TWoW could do a lot of buildup there but I'm not sure it will be enough to reach the point where the Wall will actually fall. The first half of the book will have more than enough to do with Jon's death and resurrection, not to mention the aftermath of the battles. Right now there are still no Others near Bran's cave. They sent wights there but they didn't spare any of their own which is sort of odd and indicating that their main resources are occupied elsewhere, possibly at Hardhome.

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18 hours ago, rotting sea cow said:

I agree that tWoW will be a book of action, however there is a lot of narrative space that needs to be filled first. Just think on the Battle of Meeren, Dany and the Dothraki, Stannis, CB, Aegon invasion, Euron & Oldtown, Kinglanding and Cersei fate, the Riverlands, Vale, etc.

I agree that the Others will interrupt the 'ants hill' that Westeros has become and change the priorities for everybody, but at first this will affect only the North. After the Battle of Ice there might be a lot of politicking in the North with all these factions. This should end with the Other's invasion.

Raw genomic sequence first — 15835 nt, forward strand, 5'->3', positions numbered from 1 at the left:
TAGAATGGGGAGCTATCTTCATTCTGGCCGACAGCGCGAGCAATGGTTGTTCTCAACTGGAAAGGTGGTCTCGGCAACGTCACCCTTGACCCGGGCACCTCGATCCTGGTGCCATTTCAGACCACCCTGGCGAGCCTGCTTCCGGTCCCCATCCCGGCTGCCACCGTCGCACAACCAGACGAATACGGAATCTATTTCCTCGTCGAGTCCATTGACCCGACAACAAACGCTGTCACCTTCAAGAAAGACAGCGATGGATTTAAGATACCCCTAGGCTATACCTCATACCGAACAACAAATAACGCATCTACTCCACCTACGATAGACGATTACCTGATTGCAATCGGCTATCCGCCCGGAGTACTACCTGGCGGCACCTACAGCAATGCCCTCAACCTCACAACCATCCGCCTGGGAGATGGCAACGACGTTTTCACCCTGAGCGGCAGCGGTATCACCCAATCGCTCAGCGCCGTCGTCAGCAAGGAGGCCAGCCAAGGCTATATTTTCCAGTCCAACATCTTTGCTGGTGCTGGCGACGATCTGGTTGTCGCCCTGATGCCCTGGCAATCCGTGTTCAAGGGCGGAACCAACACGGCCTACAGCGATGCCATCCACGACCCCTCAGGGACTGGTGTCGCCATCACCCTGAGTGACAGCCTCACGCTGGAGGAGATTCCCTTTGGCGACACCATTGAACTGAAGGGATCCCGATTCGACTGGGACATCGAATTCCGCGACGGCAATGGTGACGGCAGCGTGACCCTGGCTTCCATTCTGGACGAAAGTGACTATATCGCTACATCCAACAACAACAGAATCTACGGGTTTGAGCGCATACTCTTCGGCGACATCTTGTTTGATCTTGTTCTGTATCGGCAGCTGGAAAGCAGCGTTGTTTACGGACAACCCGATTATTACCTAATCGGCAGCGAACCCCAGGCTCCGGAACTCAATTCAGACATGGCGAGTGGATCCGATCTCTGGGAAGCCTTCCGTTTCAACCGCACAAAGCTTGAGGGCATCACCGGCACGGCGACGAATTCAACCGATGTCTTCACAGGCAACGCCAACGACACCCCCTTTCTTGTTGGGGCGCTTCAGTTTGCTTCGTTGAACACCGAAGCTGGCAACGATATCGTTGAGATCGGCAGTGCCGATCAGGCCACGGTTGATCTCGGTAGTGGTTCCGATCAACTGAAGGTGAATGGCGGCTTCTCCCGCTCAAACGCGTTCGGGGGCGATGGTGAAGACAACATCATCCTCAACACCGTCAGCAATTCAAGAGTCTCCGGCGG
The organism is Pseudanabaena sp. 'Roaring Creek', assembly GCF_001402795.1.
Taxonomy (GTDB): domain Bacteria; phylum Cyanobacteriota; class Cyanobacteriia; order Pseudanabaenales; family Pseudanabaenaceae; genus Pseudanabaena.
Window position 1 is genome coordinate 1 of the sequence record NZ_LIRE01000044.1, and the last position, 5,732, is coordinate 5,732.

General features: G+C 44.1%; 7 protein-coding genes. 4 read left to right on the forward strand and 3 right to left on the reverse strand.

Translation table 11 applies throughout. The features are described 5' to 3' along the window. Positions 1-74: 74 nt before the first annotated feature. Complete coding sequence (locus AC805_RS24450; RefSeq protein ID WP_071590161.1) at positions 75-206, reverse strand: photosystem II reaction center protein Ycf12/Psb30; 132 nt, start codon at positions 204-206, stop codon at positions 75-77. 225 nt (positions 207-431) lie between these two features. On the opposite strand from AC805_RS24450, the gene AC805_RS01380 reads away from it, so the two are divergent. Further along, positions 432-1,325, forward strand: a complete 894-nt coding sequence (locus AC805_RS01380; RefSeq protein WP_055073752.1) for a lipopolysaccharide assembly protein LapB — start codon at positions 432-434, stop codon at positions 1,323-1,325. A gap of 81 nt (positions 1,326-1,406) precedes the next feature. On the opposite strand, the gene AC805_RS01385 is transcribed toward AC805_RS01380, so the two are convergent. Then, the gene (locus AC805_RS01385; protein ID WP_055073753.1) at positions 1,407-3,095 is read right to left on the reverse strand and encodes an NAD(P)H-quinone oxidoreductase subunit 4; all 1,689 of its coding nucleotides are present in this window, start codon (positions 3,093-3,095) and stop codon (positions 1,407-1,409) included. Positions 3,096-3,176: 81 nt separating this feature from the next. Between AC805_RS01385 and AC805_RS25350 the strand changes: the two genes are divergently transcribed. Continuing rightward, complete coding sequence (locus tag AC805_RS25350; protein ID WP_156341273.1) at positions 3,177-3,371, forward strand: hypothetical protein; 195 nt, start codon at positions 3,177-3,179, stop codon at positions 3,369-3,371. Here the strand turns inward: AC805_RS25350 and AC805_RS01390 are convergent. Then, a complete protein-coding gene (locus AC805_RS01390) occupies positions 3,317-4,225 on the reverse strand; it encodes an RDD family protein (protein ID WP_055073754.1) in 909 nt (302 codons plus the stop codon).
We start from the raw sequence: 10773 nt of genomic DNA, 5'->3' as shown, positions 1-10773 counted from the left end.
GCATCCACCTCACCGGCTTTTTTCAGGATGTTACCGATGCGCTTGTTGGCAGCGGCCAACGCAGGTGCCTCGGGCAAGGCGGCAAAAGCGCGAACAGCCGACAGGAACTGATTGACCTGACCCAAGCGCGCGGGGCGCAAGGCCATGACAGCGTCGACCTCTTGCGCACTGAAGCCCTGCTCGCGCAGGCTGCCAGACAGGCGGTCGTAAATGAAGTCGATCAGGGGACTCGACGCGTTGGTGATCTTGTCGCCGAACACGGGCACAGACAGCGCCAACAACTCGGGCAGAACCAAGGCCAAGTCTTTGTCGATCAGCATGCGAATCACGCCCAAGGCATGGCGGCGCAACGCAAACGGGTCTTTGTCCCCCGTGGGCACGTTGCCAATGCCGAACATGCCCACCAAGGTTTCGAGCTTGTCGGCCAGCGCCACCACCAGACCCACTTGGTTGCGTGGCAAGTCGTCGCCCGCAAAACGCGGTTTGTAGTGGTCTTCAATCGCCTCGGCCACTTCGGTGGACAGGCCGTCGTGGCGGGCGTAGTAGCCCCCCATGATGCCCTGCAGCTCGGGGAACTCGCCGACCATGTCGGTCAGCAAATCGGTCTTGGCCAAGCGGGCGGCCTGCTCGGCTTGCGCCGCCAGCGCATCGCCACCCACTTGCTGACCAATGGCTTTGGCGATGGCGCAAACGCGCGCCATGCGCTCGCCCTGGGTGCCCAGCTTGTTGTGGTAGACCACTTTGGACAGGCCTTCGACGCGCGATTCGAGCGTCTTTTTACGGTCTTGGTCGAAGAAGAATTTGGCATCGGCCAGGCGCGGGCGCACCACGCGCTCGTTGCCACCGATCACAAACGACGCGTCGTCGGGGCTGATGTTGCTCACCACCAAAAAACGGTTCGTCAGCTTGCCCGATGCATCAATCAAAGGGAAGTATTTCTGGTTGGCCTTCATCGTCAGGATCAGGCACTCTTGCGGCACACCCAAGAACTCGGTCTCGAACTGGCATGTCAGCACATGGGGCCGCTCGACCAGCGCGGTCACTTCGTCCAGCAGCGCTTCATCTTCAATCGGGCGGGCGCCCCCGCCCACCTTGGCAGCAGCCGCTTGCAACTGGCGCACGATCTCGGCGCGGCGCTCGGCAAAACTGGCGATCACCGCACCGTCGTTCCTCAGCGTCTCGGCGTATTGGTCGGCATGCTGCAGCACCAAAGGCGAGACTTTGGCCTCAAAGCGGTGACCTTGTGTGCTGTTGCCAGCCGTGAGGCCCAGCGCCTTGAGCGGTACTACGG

The thing most often forgotten about AFFC and ADWD is that GRRM did not intend to write them. GRRM said he needed to write those two books because he was spending too much time explaining backstory for some characters. Some characters worked without telling what happened to them in the intervening five years, but other characters stories were impossible to tell without writing those two books. The narrative space that need filling was filled with AFFC and ADWD; these books were what GRRM needed to get everyone where they need to be. Every single thing you mentioned can be swallowed by the zombie apocalypse. We know the battles of ice and fire were cut from ADWD and moved to TWOW, but everything after that is fair game.

The assumption you're making, that the Others will move slowly down south, is a pretty big one. In our real world it is a fair assumption that those who live further north (or south) will begin to experience winter before those closer to the equator. However, in the world of Westeros this winter is not natural and the clues we have so far is that it does not behave like a normal winter. Here is the description of the weather in KL from ADWD-Epilogue: